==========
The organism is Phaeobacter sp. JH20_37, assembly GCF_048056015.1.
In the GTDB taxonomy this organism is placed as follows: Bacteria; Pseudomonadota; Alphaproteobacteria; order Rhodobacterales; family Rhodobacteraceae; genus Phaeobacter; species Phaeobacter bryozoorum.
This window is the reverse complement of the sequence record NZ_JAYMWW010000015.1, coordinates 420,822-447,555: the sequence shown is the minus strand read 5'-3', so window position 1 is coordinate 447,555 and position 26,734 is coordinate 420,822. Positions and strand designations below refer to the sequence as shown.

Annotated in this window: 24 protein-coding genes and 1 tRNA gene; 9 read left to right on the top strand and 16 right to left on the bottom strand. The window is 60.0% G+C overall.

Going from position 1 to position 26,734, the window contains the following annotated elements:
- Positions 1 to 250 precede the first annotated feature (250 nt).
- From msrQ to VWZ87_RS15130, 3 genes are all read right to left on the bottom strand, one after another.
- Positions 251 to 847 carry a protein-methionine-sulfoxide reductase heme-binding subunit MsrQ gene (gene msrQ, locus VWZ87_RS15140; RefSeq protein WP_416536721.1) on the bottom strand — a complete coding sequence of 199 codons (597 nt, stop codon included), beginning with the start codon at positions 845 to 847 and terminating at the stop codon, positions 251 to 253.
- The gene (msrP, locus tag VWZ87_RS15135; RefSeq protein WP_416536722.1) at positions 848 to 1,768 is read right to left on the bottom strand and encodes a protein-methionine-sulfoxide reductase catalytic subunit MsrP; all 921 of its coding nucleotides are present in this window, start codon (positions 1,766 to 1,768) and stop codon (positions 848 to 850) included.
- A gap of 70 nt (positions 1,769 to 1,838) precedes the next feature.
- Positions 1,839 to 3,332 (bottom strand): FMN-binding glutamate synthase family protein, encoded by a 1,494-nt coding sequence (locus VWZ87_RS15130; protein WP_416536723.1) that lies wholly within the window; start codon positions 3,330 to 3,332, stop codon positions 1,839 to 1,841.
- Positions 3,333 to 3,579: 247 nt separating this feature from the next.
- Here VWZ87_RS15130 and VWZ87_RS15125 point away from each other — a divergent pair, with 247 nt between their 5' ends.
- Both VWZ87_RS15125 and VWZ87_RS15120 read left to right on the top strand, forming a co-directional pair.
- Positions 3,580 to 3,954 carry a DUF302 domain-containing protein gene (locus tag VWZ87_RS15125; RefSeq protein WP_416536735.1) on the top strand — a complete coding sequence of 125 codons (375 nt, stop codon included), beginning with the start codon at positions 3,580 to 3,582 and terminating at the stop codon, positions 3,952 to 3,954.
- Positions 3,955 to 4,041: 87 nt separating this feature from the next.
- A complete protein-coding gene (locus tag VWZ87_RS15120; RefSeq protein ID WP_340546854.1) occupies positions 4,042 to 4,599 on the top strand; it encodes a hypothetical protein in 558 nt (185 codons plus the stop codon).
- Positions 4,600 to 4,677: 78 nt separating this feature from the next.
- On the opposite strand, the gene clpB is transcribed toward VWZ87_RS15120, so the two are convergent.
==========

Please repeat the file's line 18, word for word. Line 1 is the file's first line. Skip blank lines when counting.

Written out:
- Positions 4,600 to 4,677: 78 nt separating this feature from the next.